Guillain-Barre Syndrome, Danny Wuerffel And The Florida Star's Prognosis Going Forward

Danny Wuerffel has entered the hospital to treat Guillain-Barre Syndrome, a rare disease the former Florida star is battling. SB Nation's medical expert, Dr. Ali Mohamadi, explains exactly what GBS is, and Wuerffel's prognosis for recovery.

Former Florida Gators quarterback Danny Wuerffel has earned a national championship, won the Heisman Trophy, and spent six seasons in the NFL, but none of these accomplishments will be as hard-fought as recovery from Guillain-Barre Syndrome (GBS). Although his overall prognosis is good, Wuerffel still faces obstacles in the coming months as he rehabilitates from a disease that, for some, may result in long-term disability or paralysis.

Reports that Wuerffel contracted a "stomach bug" while on a retreat in Colorado, followed a week later by weakness and numbness in the hands and arms, is textbook for how GBS most commonly begins.

In about 60 percent of cases, the onset of the syndrome, which affects approximately one in 100,000 people, takes place approximately 1-3 weeks following a viral or bacterial infection. In patients who develop GBS, the body's immune system - which usually fights outside viruses and bacteria - instead destroys the protective covering (myelin sheath) of their own nerves. This disrupts electrical signaling to the muscles, causing weakness, numbness or paralysis.


Related: More Coverage of Danny Wuerffel's Battle With GBS

Typically, the lower limbs are affected before the upper limbs, with the muscle deficits progressing in an ascending manner up the body over time. Muscle deficits develop acutely and progress over days to weeks, and severity may range from mild weakness to complete paralysis of all four limbs to loss of function of the breathing muscles in approximately one-third of patients,. These deficits are most severe approximately four weeks after the initial development of symptoms.

Because of the speed with which the condition progresses, and most importantly because mechanical ventilatory support would be required if the respiratory muscles are affected, any patient with symptoms of GBS requires immediate hospitalization for observation. Patients are also at risk for rapid changes in blood pressure, irregular heartbeats, and severe pain, all of which are best monitored in a hospital as well. Although there is no indication that Wuerffel has faced or runs the risk of any such complications, these may result in death in up to 10 percent of patients.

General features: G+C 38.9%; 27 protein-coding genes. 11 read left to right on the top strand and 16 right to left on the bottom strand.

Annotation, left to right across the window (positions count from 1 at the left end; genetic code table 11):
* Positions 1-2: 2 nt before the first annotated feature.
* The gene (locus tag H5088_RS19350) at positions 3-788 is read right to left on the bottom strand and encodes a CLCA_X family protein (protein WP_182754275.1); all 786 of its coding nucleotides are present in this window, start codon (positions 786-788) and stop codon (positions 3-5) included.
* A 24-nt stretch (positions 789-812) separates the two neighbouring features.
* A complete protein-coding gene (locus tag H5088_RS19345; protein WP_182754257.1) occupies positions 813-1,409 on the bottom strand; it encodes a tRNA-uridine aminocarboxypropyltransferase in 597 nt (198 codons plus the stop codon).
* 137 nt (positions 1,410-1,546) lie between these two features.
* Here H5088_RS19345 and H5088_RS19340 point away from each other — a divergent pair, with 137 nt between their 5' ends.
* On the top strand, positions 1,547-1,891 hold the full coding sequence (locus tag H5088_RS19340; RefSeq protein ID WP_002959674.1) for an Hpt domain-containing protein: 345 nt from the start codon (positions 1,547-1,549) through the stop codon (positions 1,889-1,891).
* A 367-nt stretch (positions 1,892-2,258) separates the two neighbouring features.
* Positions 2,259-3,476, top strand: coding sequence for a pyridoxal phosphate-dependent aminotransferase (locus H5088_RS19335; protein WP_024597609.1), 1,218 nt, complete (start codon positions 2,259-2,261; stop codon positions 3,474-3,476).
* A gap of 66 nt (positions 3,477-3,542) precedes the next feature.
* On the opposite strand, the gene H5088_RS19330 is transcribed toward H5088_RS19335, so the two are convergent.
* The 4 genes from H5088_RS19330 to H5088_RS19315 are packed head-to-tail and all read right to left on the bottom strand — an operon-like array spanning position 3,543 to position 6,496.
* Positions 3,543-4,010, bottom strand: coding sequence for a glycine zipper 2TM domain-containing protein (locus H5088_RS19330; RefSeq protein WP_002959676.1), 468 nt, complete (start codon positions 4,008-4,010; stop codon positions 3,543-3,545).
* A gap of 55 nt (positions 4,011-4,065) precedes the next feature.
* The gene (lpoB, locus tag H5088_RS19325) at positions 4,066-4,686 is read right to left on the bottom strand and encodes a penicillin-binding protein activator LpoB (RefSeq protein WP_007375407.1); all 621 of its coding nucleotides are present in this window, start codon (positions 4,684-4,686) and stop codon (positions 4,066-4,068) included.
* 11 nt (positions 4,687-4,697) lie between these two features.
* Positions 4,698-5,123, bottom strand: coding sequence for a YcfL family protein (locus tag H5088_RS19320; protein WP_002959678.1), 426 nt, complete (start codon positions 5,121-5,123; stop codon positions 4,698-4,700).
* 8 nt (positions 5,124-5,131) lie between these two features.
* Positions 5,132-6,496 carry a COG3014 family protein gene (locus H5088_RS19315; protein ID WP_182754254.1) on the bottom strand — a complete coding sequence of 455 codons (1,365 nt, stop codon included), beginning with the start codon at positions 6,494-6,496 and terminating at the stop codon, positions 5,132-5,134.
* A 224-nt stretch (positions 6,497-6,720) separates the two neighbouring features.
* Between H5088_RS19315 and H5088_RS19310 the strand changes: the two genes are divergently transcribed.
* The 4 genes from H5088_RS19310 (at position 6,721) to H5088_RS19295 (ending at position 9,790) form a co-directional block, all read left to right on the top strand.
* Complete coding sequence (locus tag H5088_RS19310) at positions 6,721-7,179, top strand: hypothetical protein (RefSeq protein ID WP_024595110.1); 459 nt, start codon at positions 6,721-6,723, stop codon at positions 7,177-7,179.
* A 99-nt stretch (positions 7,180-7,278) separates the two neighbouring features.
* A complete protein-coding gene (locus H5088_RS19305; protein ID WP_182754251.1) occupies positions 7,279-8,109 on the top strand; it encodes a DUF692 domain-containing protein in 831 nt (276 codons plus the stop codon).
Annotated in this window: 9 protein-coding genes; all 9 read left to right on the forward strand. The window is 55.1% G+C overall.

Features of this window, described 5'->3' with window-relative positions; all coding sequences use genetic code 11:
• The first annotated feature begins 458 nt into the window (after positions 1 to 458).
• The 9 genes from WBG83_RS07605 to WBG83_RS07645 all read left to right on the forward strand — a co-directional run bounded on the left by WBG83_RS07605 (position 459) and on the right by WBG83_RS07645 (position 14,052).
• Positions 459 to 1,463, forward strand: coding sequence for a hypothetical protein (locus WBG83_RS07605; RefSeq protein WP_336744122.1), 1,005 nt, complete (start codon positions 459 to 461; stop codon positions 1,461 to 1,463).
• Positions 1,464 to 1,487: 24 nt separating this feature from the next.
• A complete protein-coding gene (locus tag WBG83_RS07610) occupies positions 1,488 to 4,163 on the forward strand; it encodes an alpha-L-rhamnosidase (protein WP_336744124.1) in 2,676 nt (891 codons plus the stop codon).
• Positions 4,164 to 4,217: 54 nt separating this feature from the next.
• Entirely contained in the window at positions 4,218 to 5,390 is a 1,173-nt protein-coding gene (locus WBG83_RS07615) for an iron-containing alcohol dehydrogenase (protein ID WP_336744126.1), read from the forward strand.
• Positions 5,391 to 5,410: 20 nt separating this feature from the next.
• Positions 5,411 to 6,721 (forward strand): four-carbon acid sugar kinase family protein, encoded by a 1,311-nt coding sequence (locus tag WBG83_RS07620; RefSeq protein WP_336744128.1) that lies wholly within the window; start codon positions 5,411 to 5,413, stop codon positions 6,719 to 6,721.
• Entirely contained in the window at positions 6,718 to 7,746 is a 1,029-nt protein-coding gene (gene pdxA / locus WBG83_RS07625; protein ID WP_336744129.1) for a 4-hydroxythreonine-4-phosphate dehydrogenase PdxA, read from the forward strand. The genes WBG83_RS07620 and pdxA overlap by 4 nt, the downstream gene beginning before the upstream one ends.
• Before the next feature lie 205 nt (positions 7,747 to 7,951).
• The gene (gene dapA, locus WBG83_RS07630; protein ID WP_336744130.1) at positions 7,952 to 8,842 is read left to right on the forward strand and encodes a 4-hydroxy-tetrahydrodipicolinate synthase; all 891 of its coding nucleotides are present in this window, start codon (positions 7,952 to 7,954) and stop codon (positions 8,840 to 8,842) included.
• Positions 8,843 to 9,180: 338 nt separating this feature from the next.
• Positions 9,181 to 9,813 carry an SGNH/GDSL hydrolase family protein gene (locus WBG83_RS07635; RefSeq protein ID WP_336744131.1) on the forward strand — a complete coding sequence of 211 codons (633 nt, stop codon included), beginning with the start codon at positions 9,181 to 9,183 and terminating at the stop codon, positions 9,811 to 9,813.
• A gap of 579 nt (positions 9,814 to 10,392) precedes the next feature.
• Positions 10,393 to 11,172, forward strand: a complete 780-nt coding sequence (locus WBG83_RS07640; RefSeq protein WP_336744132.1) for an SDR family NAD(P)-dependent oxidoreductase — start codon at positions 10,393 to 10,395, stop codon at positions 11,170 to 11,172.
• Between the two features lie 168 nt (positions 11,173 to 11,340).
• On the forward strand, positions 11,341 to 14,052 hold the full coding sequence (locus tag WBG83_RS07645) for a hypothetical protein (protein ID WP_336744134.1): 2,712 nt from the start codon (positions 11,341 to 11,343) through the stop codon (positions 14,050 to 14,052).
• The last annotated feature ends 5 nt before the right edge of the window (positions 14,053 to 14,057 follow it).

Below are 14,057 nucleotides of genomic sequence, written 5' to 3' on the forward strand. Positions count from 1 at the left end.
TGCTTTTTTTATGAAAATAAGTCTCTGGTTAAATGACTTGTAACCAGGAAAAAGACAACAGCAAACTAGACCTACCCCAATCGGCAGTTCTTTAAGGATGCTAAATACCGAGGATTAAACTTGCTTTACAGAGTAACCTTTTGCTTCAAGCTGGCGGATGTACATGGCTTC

Although patients with the most severe symptoms may receive treatments such as plasmaphresis (filtration of the plasma portion of one's own blood) or intravenous immunoglobulins (antibodies donated from another's blood), most patients recover spontaneously. Whether treatments are required or not, the road to full recovery may take 6-12 months or more, with the typical rehabilitation process including intensive physical therapy and conditioning.

In total, 70-80 percent of those who dedicate themselves to the demanding rehab process experience a complete recovery, with age being the most important prognostic factor overall: children and the elderly are far more likely to experience permanent deficits than young adults.

While he is still relatively early in the course of the disease, with symptoms likely to worsen over the next weeks, Wuerffel's prognosis for recovery from GBS is quite good. How far he makes it back to his prior state of well-being, however, will be a test of the work ethic that made him a legend at Florida.

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